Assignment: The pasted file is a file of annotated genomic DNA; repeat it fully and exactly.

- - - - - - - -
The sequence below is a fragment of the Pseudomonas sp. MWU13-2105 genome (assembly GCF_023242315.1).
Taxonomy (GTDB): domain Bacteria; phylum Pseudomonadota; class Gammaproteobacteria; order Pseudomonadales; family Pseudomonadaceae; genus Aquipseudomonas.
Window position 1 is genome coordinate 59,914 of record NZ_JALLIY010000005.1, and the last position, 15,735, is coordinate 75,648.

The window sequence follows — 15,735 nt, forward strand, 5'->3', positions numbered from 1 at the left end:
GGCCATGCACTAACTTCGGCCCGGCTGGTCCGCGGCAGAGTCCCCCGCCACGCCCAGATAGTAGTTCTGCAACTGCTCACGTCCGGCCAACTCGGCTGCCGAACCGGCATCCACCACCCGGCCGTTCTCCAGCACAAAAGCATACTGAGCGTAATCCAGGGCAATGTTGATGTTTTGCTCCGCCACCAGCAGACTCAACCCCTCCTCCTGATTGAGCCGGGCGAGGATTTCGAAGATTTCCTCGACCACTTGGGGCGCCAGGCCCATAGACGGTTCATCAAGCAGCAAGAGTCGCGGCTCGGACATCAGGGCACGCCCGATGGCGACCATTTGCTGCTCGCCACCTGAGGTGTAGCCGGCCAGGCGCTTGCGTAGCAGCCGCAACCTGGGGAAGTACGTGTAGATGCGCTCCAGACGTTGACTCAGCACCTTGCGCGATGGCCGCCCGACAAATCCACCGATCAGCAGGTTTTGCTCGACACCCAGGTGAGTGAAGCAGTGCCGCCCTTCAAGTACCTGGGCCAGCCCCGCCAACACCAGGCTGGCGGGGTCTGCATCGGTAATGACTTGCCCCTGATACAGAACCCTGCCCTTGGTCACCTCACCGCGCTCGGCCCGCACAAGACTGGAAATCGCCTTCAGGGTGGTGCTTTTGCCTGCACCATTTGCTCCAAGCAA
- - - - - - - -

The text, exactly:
The sequence below is a fragment of the Pseudomonas sp. MWU13-2105 genome (assembly GCF_023242315.1).
Taxonomy (GTDB): domain Bacteria; phylum Pseudomonadota; class Gammaproteobacteria; order Pseudomonadales; family Pseudomonadaceae; genus Aquipseudomonas.
Window position 1 is genome coordinate 59,914 of record NZ_JALLIY010000005.1, and the last position, 15,735, is coordinate 75,648.

The window sequence follows — 15,735 nt, forward strand, 5'->3', positions numbered from 1 at the left end:
GGCCATGCACTAACTTCGGCCCGGCTGGTCCGCGGCAGAGTCCCCCGCCACGCCCAGATAGTAGTTCTGCAACTGCTCACGTCCGGCCAACTCGGCTGCCGAACCGGCATCCACCACCCGGCCGTTCTCCAGCACAAAAGCATACTGAGCGTAATCCAGGGCAATGTTGATGTTTTGCTCCGCCACCAGCAGACTCAACCCCTCCTCCTGATTGAGCCGGGCGAGGATTTCGAAGATTTCCTCGACCACTTGGGGCGCCAGGCCCATAGACGGTTCATCAAGCAGCAAGAGTCGCGGCTCGGACATCAGGGCACGCCCGATGGCGACCATTTGCTGCTCGCCACCTGAGGTGTAGCCGGCCAGGCGCTTGCGTAGCAGCCGCAACCTGGGGAAGTACGTGTAGATGCGCTCCAGACGTTGACTCAGCACCTTGCGCGATGGCCGCCCGACAAATCCACCGATCAGCAGGTTTTGCTCGACACCCAGGTGAGTGAAGCAGTGCCGCCCTTCAAGTACCTGGGCCAGCCCCGCCAACACCAGGCTGGCGGGGTCTGCATCGGTAATGACTTGCCCCTGATACAGAACCCTGCCCTTGGTCACCTCACCGCGCTCGGCCCGCACAAGACTGGAAATCGCCTTCAGGGTGGTGCTTTTGCCTGCACCATTTGCTCCAAGCAA